Passive Targeting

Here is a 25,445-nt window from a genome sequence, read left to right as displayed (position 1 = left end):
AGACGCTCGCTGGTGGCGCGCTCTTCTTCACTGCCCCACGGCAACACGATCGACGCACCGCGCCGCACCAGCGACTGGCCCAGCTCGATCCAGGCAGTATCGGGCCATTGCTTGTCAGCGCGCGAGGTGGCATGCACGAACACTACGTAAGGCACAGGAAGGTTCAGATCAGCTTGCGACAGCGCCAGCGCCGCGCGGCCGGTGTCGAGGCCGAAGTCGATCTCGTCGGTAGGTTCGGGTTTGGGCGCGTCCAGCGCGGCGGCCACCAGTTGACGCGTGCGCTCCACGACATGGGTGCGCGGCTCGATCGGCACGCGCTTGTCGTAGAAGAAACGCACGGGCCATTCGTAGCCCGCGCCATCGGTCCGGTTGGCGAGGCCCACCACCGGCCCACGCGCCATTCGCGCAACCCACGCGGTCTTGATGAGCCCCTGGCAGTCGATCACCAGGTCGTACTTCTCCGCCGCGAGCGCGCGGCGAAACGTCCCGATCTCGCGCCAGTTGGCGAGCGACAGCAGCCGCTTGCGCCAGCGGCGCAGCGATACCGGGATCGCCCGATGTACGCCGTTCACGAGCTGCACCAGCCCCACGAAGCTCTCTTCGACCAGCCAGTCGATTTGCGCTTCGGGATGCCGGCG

Passive targeting refers to the accumulation of drug or drug-carrier system at a particular site due to physicochemical or pharmacological factors. Permeability of the tumor vasculature increases to the point where particulate carriers such as nanoparticles can extravasate from blood circulation and localize in the tumor tissue.14,15 This occurs because as tumors grow and begin to outstrip the available supply of oxygen and nutrients, they release cytokines and other signaling molecules that recruit new blood vessels to the tumor, a process known as angiogenesis.16 Angiogenic blood vessels, unlike the tight blood vessels in most normal tissues, have gaps as large as 600-800 nm between adjacent endothelial cells. Drug carriers in the nanometer size range can extravasate through these gaps into the tumor interstitial space.17,18 Because tumors have impaired lymphatic drainage, the carriers concentrate in the tumor, resulting in higher drug concentration in the tumor tissue (10-fold or higher) than that can be achieved with the same dose of free drug. This is commonly referred to as enhanced permeability and retention, or the EPR effect.

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